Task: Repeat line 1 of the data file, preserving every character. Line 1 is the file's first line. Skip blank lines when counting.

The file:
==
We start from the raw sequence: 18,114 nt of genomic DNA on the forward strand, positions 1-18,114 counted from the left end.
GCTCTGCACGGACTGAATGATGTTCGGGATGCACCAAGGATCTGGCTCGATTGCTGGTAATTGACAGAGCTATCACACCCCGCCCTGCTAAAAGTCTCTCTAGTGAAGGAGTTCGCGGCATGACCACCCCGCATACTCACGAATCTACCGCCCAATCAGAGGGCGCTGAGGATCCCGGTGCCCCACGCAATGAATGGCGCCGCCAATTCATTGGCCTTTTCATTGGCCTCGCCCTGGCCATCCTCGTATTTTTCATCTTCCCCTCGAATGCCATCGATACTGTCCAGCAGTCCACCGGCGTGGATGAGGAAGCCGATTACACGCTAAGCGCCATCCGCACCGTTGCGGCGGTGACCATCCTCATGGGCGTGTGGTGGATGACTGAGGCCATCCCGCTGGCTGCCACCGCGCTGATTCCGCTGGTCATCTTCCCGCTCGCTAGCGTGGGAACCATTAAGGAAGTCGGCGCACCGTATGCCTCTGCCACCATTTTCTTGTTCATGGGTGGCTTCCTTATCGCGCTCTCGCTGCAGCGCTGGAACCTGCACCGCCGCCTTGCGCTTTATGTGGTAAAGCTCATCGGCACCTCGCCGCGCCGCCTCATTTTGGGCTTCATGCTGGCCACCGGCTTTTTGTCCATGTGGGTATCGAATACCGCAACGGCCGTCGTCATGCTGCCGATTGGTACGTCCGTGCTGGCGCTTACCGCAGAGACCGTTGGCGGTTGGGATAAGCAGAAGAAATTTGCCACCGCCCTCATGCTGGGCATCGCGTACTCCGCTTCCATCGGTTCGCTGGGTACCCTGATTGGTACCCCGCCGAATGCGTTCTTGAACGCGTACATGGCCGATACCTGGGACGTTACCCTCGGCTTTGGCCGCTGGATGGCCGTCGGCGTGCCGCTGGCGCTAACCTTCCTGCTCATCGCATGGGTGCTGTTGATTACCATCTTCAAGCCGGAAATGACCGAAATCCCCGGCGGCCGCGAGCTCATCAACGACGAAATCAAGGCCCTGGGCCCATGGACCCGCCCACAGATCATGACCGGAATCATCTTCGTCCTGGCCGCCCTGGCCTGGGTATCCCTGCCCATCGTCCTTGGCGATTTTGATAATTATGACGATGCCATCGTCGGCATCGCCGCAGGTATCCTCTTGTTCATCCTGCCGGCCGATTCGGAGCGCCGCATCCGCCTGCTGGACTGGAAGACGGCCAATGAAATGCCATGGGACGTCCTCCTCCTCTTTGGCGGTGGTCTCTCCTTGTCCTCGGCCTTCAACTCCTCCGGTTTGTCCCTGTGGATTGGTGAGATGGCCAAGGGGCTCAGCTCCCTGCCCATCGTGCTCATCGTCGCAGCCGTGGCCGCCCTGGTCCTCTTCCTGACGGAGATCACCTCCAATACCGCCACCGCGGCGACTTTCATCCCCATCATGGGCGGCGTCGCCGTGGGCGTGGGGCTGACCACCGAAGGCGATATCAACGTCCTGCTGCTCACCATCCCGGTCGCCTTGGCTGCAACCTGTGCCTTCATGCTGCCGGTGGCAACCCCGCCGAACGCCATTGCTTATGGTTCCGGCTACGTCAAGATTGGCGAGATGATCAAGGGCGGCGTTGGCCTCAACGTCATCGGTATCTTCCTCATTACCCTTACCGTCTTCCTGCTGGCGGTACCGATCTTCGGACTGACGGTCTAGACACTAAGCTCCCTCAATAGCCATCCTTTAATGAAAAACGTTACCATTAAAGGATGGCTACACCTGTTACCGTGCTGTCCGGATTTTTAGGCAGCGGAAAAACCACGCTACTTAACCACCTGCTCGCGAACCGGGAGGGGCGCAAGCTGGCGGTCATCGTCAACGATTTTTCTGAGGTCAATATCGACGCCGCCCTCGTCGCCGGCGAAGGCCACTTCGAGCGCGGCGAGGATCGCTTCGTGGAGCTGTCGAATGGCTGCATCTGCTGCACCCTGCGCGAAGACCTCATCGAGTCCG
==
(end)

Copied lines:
We start from the raw sequence: 18,114 nt of genomic DNA on the forward strand, positions 1-18,114 counted from the left end.